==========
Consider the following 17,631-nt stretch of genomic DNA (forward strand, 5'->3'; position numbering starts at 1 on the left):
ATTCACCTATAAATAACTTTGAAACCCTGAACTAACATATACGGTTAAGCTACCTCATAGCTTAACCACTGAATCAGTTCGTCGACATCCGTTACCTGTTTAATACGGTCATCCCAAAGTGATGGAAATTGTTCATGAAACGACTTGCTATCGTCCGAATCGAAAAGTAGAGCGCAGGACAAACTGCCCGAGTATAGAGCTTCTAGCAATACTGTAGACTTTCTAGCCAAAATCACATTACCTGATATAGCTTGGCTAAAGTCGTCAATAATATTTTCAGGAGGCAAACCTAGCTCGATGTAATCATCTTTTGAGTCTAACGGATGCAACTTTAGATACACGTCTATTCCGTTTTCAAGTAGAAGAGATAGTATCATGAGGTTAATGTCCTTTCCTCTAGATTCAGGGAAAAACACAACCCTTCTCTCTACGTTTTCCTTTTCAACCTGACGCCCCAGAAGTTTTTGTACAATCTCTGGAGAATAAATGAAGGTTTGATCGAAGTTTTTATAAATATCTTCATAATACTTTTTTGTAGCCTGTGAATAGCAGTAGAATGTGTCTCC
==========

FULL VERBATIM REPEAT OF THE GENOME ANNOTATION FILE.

Consider the following 17,631-nt stretch of genomic DNA (forward strand, 5'->3'; position numbering starts at 1 on the left):
ATTCACCTATAAATAACTTTGAAACCCTGAACTAACATATACGGTTAAGCTACCTCATAGCTTAACCACTGAATCAGTTCGTCGACATCCGTTACCTGTTTAATACGGTCATCCCAAAGTGATGGAAATTGTTCATGAAACGACTTGCTATCGTCCGAATCGAAAAGTAGAGCGCAGGACAAACTGCCCGAGTATAGAGCTTCTAGCAATACTGTAGACTTTCTAGCCAAAATCACATTACCTGATATAGCTTGGCTAAAGTCGTCAATAATATTTTCAGGAGGCAAACCTAGCTCGATGTAATCATCTTTTGAGTCTAACGGATGCAACTTTAGATACACGTCTATTCCGTTTTCAAGTAGAAGAGATAGTATCATGAGGTTAATGTCCTTTCCTCTAGATTCAGGGAAAAACACAACCCTTCTCTCTACGTTTTCCTTTTCAACCTGACGCCCCAGAAGTTTTTGTACAATCTCTGGAGAATAAATGAAGGTTTGATCGAAGTTTTTATAAATATCTTCATAATACTTTTTTGTAGCCTGTGAATAGCAGTAGAATGTGTCTCC